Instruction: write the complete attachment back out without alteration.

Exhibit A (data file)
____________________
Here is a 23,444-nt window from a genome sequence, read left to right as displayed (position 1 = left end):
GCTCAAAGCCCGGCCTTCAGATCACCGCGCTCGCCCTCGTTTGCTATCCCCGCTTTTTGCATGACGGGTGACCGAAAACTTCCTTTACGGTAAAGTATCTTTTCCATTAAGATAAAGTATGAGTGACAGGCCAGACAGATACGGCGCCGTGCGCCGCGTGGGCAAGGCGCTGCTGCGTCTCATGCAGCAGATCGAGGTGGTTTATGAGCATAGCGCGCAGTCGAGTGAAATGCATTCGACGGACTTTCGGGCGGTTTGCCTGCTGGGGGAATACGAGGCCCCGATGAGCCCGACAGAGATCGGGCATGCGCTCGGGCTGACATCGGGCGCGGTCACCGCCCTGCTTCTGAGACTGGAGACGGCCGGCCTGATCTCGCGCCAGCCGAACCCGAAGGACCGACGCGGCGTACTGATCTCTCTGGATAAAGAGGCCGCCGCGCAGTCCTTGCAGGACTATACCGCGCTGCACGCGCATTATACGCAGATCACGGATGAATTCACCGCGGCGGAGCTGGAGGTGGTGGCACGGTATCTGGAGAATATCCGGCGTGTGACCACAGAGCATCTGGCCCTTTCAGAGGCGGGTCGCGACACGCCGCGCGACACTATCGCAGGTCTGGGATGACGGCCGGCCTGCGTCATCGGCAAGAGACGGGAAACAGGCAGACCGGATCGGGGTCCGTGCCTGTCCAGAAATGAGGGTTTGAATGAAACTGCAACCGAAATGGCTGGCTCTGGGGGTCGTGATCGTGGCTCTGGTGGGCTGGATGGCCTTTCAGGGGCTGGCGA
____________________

Here is a 23,444-nt window from a genome sequence, read left to right as displayed (position 1 = left end):
GCTCAAAGCCCGGCCTTCAGATCACCGCGCTCGCCCTCGTTTGCTATCCCCGCTTTTTGCATGACGGGTGACCGAAAACTTCCTTTACGGTAAAGTATCTTTTCCATTAAGATAAAGTATGAGTGACAGGCCAGACAGATACGGCGCCGTGCGCCGCGTGGGCAAGGCGCTGCTGCGTCTCATGCAGCAGATCGAGGTGGTTTATGAGCATAGCGCGCAGTCGAGTGAAATGCATTCGACGGACTTTCGGGCGGTTTGCCTGCTGGGGGAATACGAGGCCCCGATGAGCCCGACAGAGATCGGGCATGCGCTCGGGCTGACATCGGGCGCGGTCACCGCCCTGCTTCTGAGACTGGAGACGGCCGGCCTGATCTCGCGCCAGCCGAACCCGAAGGACCGACGCGGCGTACTGATCTCTCTGGATAAAGAGGCCGCCGCGCAGTCCTTGCAGGACTATACCGCGCTGCACGCGCATTATACGCAGATCACGGATGAATTCACCGCGGCGGAGCTGGAGGTGGTGGCACGGTATCTGGAGAATATCCGGCGTGTGACCACAGAGCATCTGGCCCTTTCAGAGGCGGGTCGCGACACGCCGCGCGACACTATCGCAGGTCTGGGATGACGGCCGGCCTGCGTCATCGGCAAGAGACGGGAAACAGGCAGACCGGATCGGGGTCCGTGCCTGTCCAGAAATGAGGGTTTGAATGAAACTGCAACCGAAATGGCTGGCTCTGGGGGTCGTGATCGTGGCTCTGGTGGGCTGGATGGCCTTTCAGGGGCTGGCGA